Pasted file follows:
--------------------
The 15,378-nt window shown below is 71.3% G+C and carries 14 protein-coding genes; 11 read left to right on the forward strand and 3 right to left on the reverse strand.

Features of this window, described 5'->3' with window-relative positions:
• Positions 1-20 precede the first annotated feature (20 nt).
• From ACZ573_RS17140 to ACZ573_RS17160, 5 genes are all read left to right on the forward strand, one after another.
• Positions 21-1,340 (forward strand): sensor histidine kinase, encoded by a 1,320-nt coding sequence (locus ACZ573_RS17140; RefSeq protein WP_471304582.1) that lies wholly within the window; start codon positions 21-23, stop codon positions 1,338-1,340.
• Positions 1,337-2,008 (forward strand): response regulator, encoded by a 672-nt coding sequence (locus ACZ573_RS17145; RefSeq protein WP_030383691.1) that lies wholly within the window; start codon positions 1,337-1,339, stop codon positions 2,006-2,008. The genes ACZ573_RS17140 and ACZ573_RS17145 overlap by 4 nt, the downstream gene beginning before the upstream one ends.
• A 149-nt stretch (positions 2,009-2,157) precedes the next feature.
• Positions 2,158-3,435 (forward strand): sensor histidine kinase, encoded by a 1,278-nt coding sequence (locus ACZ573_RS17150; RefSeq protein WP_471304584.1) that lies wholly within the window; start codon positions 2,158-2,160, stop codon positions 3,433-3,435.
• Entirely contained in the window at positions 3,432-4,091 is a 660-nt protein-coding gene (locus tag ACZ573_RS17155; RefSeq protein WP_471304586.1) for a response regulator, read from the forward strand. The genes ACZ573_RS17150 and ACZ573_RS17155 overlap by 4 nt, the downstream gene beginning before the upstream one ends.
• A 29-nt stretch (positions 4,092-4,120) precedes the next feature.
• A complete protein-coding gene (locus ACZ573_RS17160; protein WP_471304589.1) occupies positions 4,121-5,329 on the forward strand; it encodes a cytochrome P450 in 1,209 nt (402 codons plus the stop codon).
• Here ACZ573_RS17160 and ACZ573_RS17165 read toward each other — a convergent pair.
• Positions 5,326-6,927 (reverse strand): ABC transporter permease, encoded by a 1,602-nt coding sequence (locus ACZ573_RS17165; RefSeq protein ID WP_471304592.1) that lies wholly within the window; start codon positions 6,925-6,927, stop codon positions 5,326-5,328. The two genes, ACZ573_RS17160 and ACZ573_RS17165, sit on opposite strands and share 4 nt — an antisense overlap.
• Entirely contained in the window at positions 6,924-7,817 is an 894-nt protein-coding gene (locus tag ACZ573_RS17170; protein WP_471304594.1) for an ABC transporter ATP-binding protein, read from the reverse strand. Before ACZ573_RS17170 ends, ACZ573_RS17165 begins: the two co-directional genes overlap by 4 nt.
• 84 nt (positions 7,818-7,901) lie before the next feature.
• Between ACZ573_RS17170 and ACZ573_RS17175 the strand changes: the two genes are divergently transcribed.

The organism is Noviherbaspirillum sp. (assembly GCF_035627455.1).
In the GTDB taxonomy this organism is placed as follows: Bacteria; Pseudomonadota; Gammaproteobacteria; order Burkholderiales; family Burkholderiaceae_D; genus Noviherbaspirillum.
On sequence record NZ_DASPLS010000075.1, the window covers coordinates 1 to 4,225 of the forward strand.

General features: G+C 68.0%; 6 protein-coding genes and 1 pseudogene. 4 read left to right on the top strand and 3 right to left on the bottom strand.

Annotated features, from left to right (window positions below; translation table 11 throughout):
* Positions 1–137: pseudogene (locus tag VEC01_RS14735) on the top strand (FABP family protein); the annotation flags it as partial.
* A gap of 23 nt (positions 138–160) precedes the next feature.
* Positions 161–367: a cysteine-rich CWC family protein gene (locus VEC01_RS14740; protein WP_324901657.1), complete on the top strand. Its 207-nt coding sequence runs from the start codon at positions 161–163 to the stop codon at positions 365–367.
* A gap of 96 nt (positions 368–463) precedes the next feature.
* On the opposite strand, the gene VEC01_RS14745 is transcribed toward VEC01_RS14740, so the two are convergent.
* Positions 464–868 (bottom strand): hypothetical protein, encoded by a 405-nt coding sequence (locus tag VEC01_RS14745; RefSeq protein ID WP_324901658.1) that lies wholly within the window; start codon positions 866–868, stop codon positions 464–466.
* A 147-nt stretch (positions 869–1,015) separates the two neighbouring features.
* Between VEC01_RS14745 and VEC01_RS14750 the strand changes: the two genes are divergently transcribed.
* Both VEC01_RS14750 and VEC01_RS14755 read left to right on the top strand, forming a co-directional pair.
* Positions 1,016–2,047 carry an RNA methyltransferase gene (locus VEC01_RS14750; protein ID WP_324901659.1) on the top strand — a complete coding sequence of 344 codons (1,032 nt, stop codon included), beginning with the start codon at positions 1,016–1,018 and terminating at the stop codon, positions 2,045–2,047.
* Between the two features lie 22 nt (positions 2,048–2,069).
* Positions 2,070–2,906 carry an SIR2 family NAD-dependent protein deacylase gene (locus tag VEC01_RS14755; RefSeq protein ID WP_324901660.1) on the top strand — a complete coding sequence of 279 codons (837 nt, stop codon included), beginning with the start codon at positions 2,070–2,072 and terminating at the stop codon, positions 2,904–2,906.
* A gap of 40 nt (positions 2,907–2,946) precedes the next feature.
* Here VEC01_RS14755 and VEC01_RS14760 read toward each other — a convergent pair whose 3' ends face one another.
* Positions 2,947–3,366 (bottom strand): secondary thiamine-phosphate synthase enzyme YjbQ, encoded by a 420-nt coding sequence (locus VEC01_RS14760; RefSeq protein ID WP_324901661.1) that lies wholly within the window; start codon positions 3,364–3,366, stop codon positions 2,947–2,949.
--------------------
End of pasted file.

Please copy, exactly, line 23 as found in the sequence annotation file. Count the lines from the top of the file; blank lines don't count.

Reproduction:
* A gap of 23 nt (positions 138–160) precedes the next feature.